Authors: Ankush Agrawal, IEG, and Vikas Kumar, Azim Premji University
Developing nations like India are data intensive: they need socio-economic information about their population to design redistributive policies.
And, given their obsession with global rankings, they also need information to compare themselves with other countries. But India’s official statistics are not free of errors.
In July 2011, the governor of the Reserve Bank of India expressed concern over the quality of statistics collected by government agencies. A few months later, the commerce secretary admitted that India’s export figures for the April–October period were inflated by US$9.4 billion due to a misclassification of certain items and data-entry errors. Not long afterward, the chief statistician conceded that the accuracy of the Index of Industrial Production is questionable. And now the Planning Commission’s deputy chairman is arguing that the National Sample Surveys systematically underestimate household consumption. Concerns have also been raised about the duplication of efforts to collect statistics across various government departments, the inaccessibility of national data archives, and the infringement of privacy by the government’s data-collection machinery. To address some of these problems the Ministry of Statistics and Programme Implementation released a new data policy in 2009 and other related rules in 2011. More recently, the government also passed the National Data Sharing and Accessibility Policy in early 2012.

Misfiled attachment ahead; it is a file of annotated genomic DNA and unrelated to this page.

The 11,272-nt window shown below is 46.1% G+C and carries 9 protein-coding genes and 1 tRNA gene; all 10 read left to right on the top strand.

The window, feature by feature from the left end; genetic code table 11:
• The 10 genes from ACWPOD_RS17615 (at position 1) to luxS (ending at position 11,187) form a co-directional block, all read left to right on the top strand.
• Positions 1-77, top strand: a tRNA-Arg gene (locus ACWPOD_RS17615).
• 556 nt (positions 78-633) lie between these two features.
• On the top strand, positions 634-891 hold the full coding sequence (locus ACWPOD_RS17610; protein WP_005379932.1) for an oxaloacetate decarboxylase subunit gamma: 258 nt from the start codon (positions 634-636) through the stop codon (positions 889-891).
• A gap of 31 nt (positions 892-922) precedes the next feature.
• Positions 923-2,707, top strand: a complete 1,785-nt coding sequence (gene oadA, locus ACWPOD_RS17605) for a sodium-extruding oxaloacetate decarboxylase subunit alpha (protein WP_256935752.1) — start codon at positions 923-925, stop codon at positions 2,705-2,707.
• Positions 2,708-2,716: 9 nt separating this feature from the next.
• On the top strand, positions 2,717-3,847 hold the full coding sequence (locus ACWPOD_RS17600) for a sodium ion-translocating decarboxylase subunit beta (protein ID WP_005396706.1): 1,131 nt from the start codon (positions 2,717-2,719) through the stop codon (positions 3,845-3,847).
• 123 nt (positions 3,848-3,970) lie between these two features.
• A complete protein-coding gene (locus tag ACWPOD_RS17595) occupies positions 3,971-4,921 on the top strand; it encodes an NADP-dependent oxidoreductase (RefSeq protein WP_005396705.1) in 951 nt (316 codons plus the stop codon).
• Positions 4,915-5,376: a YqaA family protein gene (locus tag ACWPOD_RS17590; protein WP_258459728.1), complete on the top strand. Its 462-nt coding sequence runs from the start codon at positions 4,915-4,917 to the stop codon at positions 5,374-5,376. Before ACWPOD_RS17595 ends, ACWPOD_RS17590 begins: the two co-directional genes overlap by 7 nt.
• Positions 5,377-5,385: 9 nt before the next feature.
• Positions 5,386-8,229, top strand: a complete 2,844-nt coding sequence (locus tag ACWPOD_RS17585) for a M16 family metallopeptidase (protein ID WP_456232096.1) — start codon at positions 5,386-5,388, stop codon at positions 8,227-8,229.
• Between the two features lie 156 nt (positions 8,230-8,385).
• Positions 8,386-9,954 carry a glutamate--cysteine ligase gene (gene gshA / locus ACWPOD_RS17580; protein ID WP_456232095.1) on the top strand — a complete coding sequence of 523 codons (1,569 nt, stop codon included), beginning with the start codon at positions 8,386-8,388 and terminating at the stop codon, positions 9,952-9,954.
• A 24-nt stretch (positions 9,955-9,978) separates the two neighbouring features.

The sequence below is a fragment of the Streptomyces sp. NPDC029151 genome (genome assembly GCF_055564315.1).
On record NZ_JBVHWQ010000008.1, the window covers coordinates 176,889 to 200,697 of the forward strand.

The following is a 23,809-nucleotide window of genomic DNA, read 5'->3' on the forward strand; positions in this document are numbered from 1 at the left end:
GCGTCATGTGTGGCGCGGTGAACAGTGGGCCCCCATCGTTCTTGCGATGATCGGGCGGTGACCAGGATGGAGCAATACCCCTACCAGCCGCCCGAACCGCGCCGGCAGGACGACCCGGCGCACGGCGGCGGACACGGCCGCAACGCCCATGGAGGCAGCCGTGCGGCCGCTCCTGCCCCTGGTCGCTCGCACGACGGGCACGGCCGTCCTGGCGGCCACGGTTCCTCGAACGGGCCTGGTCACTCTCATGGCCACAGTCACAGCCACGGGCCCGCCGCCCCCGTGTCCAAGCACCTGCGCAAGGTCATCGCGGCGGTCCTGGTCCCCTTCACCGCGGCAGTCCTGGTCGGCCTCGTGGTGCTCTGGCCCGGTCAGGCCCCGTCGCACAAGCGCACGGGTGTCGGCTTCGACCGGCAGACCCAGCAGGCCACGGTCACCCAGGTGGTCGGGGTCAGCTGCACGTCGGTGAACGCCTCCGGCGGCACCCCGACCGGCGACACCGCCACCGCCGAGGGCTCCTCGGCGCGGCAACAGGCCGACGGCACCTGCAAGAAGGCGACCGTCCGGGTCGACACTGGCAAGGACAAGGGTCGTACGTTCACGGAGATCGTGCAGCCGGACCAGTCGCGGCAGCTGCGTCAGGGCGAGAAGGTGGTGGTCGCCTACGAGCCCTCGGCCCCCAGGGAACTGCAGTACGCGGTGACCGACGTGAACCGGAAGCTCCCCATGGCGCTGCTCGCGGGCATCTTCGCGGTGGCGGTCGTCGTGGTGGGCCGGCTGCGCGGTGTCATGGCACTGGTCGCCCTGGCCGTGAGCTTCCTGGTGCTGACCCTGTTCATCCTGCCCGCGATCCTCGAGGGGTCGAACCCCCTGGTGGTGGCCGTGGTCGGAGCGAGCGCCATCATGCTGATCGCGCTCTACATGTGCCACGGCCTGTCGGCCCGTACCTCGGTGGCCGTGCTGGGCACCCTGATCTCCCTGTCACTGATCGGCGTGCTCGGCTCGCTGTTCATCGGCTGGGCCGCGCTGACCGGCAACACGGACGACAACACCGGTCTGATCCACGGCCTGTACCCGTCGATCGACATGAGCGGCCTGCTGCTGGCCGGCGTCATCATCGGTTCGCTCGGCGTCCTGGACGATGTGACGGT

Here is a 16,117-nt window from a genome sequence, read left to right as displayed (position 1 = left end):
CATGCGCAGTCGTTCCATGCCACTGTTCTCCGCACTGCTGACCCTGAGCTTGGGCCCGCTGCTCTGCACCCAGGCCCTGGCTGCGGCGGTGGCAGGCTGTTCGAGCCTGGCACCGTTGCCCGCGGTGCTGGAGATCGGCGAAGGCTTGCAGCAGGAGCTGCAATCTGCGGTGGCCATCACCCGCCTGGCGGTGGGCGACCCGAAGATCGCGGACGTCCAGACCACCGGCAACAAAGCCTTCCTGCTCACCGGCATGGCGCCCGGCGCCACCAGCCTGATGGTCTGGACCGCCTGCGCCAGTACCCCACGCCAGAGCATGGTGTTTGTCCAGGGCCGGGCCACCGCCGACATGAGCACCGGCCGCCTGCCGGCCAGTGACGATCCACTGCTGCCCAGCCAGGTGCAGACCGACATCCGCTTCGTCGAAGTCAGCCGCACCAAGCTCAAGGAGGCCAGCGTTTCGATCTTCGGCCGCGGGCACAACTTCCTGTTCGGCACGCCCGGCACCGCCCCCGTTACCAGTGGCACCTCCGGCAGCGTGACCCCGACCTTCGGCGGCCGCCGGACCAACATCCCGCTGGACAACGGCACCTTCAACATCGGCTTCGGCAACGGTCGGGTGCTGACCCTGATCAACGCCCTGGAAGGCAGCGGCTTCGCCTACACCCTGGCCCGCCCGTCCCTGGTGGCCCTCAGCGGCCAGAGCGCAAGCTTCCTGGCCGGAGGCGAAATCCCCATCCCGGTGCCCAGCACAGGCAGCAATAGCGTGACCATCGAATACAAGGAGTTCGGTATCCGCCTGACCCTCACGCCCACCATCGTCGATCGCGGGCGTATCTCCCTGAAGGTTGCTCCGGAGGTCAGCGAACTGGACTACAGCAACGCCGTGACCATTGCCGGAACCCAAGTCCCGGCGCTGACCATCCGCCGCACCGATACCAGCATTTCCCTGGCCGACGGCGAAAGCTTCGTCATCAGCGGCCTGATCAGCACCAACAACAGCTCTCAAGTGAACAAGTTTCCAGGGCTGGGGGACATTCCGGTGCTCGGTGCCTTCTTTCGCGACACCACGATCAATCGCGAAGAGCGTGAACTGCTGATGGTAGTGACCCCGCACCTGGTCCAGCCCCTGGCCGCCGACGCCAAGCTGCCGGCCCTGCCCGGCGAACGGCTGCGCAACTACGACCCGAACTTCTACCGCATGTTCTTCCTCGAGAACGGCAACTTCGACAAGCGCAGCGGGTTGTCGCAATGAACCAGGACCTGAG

But problems with India’s official statistics run deeper. Take the example of the northeast Indian state of Nagaland. According to census data (which is collected every 10 years), in the decades 1981–91 and 1991–2001, the state’s population grew by 56.09 and 64.53 per cent respectively. But the 2011 census reveals that between 2001 and 2011 Nagaland’s population shrunk by 0.47 per cent. According to these figures, Nagaland’s population has declined in absolute terms in the absence of war, famine, natural calamities, political disturbance and dramatic changes in the socio-economic correlates of fertility. This is unprecedented in the history of independent India.
Demographic factors like migration or birth and death rates cannot explain why Nagaland’s population growth rate increased steadily until 2001, or why there has been a sudden drop in growth since then. Nagaland has not yet reached a level of socio-economic development that would warrant transition to a low birth-and-death rates regime. This calls for an examination of earlier censuses to determine whether Nagaland’s population was overestimated. Our research into this peculiarity collates data from various demographic, electoral and educational sources dating back to the 1960s in order to compare the estimated size of different sub-groups in Nagaland’s population.